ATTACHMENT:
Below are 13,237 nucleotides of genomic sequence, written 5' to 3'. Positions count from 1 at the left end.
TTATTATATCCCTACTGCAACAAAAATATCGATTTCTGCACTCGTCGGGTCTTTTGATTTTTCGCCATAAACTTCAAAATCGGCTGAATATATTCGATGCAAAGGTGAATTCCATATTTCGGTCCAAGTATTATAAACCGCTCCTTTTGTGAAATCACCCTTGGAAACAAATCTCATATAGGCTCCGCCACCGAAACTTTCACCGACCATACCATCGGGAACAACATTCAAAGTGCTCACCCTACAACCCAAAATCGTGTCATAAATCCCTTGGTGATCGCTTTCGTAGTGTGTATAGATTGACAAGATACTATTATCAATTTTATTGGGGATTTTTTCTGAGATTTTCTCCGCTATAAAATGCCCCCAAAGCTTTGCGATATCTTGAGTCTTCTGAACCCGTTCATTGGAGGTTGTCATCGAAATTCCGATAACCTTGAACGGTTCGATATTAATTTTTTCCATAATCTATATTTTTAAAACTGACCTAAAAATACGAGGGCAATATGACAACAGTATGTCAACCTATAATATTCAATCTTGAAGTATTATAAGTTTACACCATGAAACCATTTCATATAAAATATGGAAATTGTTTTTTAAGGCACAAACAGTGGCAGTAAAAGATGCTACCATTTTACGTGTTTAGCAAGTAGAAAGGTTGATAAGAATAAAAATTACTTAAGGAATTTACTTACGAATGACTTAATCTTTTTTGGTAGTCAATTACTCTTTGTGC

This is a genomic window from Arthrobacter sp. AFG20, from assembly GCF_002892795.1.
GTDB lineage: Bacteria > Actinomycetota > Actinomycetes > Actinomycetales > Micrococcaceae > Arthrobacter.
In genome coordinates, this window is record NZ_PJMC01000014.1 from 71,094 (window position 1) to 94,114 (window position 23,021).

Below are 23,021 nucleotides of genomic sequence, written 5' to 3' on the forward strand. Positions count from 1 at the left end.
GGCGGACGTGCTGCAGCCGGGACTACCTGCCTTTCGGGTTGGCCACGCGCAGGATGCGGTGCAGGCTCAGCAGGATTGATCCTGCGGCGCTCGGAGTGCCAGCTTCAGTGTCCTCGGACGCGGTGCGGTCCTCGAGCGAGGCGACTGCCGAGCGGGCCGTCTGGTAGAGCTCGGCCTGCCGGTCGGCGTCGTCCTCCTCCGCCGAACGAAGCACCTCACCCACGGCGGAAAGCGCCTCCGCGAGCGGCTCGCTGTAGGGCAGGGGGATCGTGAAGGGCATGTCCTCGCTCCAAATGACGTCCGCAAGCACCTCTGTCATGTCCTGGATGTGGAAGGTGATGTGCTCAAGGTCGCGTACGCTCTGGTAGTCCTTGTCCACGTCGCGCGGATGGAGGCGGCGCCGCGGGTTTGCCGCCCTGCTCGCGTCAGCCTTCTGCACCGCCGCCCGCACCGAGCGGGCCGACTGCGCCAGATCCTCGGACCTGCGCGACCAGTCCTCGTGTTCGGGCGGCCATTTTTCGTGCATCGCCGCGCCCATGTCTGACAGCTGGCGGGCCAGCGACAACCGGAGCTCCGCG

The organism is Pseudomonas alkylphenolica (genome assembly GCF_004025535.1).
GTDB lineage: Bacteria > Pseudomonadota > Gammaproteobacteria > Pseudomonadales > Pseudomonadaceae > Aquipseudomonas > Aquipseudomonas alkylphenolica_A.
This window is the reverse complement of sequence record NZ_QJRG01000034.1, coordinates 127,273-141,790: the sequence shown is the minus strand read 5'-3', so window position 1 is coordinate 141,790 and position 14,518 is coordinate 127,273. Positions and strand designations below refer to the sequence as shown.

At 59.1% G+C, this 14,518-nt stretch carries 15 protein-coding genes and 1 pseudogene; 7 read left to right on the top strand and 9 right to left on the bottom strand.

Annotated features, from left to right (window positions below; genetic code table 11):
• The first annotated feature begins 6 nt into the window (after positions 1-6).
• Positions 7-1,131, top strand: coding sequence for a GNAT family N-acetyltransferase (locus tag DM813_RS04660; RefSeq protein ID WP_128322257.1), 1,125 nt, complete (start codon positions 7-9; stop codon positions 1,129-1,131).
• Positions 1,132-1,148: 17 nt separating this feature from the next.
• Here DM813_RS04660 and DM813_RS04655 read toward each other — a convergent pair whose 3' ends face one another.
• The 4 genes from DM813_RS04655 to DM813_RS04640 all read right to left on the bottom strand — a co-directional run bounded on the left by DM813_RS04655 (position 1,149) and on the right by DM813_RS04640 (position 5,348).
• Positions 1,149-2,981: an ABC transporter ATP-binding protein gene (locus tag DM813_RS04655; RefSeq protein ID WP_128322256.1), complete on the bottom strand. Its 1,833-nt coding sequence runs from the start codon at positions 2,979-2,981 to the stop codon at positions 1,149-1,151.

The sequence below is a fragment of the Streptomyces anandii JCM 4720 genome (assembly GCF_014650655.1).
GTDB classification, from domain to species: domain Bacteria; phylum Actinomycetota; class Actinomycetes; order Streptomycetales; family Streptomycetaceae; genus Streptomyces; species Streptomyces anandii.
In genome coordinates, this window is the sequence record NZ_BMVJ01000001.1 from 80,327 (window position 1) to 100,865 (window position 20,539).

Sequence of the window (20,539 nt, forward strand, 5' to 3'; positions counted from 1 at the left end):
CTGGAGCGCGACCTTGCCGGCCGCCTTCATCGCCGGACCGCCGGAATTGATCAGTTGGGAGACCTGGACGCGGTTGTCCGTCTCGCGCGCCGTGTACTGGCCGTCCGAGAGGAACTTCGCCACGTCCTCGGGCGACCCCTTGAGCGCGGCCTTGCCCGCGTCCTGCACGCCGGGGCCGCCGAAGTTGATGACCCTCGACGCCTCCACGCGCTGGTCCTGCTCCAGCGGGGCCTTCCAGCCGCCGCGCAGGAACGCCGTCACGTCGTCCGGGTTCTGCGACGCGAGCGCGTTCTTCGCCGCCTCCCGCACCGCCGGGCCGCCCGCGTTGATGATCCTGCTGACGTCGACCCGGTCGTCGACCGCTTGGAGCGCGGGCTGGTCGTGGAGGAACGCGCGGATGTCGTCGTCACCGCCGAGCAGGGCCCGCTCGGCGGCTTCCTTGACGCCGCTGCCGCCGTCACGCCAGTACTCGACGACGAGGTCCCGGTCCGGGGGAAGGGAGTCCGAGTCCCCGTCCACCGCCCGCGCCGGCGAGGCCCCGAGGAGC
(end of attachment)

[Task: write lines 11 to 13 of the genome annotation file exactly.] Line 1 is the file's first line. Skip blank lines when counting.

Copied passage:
At 59.1% G+C, this 14,518-nt stretch carries 15 protein-coding genes and 1 pseudogene; 7 read left to right on the top strand and 9 right to left on the bottom strand.

Annotated features, from left to right (window positions below; genetic code table 11):
• The first annotated feature begins 6 nt into the window (after positions 1-6).